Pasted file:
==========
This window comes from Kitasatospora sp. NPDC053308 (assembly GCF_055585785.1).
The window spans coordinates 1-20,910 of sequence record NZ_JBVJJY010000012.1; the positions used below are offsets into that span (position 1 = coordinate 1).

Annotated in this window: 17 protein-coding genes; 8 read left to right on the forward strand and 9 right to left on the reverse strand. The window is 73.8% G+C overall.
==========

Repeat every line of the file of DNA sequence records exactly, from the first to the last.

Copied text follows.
This window comes from Kitasatospora sp. NPDC053308 (assembly GCF_055585785.1).
The window spans coordinates 1-20,910 of sequence record NZ_JBVJJY010000012.1; the positions used below are offsets into that span (position 1 = coordinate 1).

Annotated in this window: 17 protein-coding genes; 8 read left to right on the forward strand and 9 right to left on the reverse strand. The window is 73.8% G+C overall.